Adrianna Pulford '15 has started all 21 games at guard for the women's basketball team this season. Adrianna will help lead the Continentals into the final games of their regular season this weekend as they chase a postseason bid. Hamilton is at Wesleyan University on Friday, Feb. 13, and travels to Connecticut College on Saturday, Feb. 14. She is a two-time member of both the NESCAC Winter All-Academic Team and the NESCAC All-Sportsmanship Team. Adrianna is ranked seventh in the conference with 59 offensive rebounds.

Q. Could you tell us a little bit about where you grew up?
A. I grew up in Groton, Massachusetts. It's one of those picturesque New England towns where people go leaf-peeping. I've lived there my whole life and am thankful that my parents decided to settle down in Groton, as it was a great place to grow up.

Q. How did you become interested in basketball?
A. My parents are sports fans and I have always had a ton of energy. As soon as I could, I got into organized athletics. I played so many different sports growing up and basketball was one of them.

Q. Why did you choose to attend Hamilton?
A. Ultimately it came down to the fact that Hamilton has an open curriculum, I could play basketball here and everyone I had spoken with that went to Hamilton or knew someone here could not speak highly enough about it.

Q. What is your most memorable Hamilton women's basketball moment so far?
A. It probably has to be our comeback win against Middlebury during my sophomore year. We won at the very last second when Sam Graber ’16 stole the ball and laid it in after two of our seniors hit back-to-back 3-pointers. It all happened in less than 30 seconds. It was truly remarkable and so fun to be part of that win. As an added bonus, Madie Harlem ’13 scored her 1,000th point that game.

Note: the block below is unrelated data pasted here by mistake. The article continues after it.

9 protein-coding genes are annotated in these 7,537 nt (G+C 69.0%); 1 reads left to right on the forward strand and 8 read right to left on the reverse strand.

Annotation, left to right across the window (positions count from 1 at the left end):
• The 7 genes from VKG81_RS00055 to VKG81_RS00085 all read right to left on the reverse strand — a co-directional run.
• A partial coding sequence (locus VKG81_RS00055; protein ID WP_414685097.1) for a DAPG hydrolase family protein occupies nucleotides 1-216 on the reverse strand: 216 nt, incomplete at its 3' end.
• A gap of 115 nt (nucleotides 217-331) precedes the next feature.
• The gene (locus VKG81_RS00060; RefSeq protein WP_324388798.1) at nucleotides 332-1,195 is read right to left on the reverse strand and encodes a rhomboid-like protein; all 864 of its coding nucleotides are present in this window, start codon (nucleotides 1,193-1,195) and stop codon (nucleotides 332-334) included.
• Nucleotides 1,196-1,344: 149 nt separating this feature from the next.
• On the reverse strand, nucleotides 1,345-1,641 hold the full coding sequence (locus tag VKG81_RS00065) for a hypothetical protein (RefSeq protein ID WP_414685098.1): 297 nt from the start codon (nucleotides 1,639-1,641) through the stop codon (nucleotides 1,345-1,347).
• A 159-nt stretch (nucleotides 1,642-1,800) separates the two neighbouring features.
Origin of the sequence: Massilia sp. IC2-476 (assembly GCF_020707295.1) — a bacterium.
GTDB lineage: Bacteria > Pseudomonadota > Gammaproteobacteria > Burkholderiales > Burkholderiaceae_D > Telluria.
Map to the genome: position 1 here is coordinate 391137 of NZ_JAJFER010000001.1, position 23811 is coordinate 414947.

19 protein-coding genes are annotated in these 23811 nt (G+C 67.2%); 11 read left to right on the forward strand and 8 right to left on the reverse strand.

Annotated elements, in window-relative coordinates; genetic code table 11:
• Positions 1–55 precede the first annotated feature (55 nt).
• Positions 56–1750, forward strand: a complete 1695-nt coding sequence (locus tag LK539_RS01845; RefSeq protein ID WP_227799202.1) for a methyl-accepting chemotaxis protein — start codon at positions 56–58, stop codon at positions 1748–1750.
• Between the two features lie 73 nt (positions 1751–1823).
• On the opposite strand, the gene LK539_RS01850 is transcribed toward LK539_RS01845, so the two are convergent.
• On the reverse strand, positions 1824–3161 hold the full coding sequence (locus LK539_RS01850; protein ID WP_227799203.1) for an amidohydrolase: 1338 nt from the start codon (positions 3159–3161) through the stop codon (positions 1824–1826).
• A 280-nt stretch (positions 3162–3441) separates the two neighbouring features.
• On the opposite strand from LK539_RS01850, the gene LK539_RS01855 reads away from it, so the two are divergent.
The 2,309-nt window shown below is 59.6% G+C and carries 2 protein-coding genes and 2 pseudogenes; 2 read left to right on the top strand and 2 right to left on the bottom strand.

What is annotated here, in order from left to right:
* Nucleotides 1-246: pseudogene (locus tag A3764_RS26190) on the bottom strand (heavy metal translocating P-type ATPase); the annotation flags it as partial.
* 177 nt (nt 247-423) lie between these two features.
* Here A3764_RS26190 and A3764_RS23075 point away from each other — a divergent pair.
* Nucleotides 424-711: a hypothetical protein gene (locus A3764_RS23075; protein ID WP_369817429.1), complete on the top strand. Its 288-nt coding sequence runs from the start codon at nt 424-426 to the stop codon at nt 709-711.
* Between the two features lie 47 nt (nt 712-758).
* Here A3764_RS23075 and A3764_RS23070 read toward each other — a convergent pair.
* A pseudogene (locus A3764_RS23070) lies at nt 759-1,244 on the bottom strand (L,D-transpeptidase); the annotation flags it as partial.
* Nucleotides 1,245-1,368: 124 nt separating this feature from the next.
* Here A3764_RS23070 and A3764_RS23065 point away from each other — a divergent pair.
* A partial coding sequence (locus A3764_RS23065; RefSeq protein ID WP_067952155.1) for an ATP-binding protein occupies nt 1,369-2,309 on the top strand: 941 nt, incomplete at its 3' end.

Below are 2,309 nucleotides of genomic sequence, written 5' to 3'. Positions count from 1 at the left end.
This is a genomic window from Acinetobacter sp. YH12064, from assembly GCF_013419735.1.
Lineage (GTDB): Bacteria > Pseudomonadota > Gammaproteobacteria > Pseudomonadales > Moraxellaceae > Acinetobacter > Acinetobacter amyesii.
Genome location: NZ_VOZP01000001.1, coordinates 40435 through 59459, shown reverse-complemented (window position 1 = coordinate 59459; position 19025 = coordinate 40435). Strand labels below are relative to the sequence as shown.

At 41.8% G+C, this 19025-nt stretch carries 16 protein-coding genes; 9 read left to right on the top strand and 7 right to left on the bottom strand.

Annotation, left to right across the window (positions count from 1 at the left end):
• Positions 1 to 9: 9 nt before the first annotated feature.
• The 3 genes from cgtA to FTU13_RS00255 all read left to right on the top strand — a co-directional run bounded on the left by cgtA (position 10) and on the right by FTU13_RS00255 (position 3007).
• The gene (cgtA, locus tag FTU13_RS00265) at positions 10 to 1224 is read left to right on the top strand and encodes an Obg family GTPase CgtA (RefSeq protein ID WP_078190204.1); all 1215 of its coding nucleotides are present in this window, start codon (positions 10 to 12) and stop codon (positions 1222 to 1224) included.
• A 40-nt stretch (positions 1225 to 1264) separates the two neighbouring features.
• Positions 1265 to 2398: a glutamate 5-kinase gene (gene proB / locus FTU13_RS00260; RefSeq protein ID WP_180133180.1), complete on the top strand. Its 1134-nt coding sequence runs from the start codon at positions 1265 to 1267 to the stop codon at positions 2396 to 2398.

Q. Was there a basketball player you looked up to when you were growing up? Who was it and why?
A. Honestly, no. When I was younger, I was much more into baseball and followed the Red Sox closely.  Consequently, the athlete I most admired was Nomar Garciaparra, the shortstop for the Boston Red Sox.  

Q. Which academic/extra-curricular/community service project that you have been a part of has been the most rewarding? Why?
A. Project SHINE was the most meaningful community service-type project I have been involved in at Hamilton. I cannot imagine how difficult it would be not to speak the language of the country in which I live. As such, being able to help teach people English was really rewarding because I understood how important it must have been to their success.

Q. Where is your favorite place on campus?
A. My favorite place on campus is probably the admissions patio. It feels really secluded but has a great view and can function as a brief escape.

Q. As a two-time NESCAC all-sportsmanship team selection, what does sportsmanship mean to you?
A. To me, sportsmanship means playing for my teammates and for the love of the game. It also means respecting my fellow competitors.

Q. If you could have lunch with anyone, who would it be and what one question would you ask them?
A. I would probably have lunch with my high school headmaster and ask him what the rationale was behind a certain important decision he made.

Q. Who is your favorite professor? Why?
A. The professor that I most admire is Professor Werner. I took his Theory and Practice of Nonviolence class and truly felt changed by the experience. If I could be as content with my life and my role in this world as Professor Werner appears to be, I would be very happy.

Q. What internships/research projects have you participated in?
A. I've had internships in both investment banking and investment management.

Q. What do most people don't know about you?
A. Most people don't realize that I am a huge softie. I've been told that I come across as quite intense and occasionally intimidating. In reality, I melt at the sight of puppies and cried for two hours at the senior women’s basketball banquet.

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